The Caribbean island country of Grenada is divided into regions known as parishes.
A parish defines a territorial unit or region that, historically, was usually an area under the pastoral care served by a local church as an ecclesiastical administrative unit (see Parish) and later used by map-makers to set boundaries to an area of land. Traditionally a settlement or village would centre on a church and later grow to become a town and then even a city. Therefore a parish has now come to mean an administrative division and is used so by several countries as the smallest unit (or lowest tier) of local government.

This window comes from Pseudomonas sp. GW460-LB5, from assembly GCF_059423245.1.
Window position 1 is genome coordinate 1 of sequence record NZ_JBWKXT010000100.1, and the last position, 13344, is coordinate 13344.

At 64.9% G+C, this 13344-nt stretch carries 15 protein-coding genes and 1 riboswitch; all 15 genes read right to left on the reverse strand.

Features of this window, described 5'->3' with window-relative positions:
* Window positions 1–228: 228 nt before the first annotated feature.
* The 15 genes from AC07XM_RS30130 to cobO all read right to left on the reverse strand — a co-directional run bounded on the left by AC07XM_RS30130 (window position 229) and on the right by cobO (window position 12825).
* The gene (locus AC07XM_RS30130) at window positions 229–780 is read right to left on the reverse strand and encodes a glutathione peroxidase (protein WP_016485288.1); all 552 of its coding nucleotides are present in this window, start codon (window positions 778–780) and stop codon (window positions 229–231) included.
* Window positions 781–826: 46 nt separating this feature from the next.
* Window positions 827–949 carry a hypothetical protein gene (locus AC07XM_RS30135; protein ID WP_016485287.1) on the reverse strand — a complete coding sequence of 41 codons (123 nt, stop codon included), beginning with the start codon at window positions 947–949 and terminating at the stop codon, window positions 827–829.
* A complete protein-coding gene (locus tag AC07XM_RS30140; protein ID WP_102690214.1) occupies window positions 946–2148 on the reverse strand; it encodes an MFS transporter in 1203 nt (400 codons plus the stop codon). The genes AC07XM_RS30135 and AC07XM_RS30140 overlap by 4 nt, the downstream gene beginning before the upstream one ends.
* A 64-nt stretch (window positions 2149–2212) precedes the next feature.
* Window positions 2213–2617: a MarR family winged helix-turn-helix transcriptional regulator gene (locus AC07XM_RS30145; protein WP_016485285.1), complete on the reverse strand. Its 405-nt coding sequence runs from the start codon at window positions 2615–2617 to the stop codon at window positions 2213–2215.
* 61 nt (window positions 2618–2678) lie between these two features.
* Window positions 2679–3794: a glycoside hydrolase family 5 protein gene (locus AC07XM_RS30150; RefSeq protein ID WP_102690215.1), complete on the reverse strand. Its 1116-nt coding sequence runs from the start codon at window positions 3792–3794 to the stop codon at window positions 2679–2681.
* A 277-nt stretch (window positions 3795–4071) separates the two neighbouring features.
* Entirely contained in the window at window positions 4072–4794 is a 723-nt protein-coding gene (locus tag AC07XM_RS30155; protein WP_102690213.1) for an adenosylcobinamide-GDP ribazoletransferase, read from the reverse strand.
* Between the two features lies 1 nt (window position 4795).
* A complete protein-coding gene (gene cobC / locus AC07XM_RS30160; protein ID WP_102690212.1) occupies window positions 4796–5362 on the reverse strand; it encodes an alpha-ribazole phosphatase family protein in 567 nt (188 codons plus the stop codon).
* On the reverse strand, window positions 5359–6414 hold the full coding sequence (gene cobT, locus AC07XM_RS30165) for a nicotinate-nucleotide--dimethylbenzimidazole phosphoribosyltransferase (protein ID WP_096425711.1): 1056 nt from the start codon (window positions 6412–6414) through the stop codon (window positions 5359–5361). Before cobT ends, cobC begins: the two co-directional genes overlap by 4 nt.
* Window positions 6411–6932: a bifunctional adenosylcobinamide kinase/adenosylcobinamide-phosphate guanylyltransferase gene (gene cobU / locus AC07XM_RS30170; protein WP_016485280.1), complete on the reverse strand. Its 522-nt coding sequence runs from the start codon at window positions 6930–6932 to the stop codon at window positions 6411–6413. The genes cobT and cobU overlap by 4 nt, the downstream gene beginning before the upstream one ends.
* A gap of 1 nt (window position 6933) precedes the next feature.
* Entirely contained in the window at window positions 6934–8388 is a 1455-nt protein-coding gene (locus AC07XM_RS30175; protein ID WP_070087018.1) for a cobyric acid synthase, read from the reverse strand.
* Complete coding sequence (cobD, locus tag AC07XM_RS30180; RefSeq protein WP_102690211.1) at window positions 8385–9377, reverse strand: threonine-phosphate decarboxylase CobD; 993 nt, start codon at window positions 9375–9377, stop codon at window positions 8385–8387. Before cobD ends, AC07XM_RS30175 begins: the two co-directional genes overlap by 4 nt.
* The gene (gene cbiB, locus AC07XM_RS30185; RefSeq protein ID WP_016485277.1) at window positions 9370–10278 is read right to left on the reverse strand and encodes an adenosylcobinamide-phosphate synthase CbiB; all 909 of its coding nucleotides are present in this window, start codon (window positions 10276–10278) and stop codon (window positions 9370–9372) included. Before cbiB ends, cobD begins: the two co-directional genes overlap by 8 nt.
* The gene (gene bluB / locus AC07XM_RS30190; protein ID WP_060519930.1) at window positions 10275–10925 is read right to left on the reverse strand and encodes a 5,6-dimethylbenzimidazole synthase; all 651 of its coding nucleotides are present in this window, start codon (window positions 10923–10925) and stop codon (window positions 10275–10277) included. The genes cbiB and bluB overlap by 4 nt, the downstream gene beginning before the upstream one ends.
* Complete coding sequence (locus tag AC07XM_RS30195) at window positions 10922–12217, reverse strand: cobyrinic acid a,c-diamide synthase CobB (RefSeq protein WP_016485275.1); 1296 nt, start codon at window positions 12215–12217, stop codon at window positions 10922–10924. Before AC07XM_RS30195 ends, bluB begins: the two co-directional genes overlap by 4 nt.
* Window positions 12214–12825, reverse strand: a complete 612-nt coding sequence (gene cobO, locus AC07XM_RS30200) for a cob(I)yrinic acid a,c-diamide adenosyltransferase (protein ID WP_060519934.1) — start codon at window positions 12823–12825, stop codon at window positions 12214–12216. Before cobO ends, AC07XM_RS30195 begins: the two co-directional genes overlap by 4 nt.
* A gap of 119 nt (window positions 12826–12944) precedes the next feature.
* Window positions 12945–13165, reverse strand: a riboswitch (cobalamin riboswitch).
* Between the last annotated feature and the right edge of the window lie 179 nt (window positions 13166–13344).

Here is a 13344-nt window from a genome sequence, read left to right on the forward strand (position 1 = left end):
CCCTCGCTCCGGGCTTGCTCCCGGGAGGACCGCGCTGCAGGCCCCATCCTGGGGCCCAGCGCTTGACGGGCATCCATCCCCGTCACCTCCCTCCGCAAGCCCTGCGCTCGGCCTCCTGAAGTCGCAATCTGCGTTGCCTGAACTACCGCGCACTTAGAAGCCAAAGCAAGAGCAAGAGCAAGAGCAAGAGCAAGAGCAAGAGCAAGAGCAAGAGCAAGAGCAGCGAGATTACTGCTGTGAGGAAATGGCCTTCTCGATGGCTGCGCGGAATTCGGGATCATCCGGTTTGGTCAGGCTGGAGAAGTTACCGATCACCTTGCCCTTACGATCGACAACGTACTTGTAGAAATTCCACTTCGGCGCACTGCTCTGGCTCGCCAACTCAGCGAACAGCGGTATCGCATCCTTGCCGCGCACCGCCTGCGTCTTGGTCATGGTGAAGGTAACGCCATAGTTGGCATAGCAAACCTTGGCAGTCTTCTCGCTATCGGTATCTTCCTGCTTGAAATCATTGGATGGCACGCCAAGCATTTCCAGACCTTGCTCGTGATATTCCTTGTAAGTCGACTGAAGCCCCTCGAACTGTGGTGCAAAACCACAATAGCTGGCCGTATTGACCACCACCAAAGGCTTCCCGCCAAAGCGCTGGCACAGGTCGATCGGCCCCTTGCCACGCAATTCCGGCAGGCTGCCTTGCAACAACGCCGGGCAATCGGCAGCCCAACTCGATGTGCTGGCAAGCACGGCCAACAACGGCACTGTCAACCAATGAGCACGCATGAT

The differing size and shape of each parish was primarily influenced by the island's earlier history and land that was granted to the first settlers that claimed that territory during the colonial years of the island.
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